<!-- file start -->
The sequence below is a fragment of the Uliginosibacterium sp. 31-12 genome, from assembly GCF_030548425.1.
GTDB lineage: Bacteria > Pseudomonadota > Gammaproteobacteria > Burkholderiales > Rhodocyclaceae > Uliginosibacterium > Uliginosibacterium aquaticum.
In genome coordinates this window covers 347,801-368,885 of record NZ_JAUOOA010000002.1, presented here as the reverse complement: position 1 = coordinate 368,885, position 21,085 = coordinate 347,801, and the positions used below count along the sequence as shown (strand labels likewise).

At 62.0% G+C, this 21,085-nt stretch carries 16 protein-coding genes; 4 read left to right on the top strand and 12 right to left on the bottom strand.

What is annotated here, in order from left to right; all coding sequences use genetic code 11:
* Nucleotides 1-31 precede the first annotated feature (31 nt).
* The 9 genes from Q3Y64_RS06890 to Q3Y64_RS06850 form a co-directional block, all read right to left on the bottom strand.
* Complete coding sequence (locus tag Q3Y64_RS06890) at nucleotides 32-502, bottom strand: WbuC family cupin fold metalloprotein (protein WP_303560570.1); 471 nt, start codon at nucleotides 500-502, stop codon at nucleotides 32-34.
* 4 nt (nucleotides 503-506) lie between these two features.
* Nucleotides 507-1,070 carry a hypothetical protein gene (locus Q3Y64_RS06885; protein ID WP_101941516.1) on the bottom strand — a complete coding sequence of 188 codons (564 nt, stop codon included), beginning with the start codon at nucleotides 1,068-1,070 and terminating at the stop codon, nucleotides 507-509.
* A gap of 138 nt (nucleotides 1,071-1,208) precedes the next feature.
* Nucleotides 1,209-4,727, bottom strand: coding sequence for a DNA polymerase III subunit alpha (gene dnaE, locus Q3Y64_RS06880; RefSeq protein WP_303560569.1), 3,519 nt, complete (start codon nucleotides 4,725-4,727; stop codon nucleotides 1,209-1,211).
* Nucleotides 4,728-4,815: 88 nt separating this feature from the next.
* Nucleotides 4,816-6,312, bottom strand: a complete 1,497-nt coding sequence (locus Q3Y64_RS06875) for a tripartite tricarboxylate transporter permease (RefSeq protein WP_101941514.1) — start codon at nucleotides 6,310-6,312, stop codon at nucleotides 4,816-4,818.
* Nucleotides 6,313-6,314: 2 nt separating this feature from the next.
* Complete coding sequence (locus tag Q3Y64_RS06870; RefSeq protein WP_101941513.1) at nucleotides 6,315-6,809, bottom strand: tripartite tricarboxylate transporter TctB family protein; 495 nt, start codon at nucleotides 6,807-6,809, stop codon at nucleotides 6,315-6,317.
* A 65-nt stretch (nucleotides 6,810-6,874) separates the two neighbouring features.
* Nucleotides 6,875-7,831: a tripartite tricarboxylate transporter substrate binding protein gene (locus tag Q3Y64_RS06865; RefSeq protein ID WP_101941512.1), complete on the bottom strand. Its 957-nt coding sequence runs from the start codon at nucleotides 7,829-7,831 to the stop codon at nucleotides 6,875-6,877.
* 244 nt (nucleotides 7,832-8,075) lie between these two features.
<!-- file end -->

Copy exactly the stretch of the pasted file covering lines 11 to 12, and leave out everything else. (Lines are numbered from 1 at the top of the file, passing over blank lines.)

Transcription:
* A gap of 138 nt (nucleotides 1,071-1,208) precedes the next feature.
* Nucleotides 1,209-4,727, bottom strand: coding sequence for a DNA polymerase III subunit alpha (gene dnaE, locus Q3Y64_RS06880; RefSeq protein WP_303560569.1), 3,519 nt, complete (start codon nucleotides 4,725-4,727; stop codon nucleotides 1,209-1,211).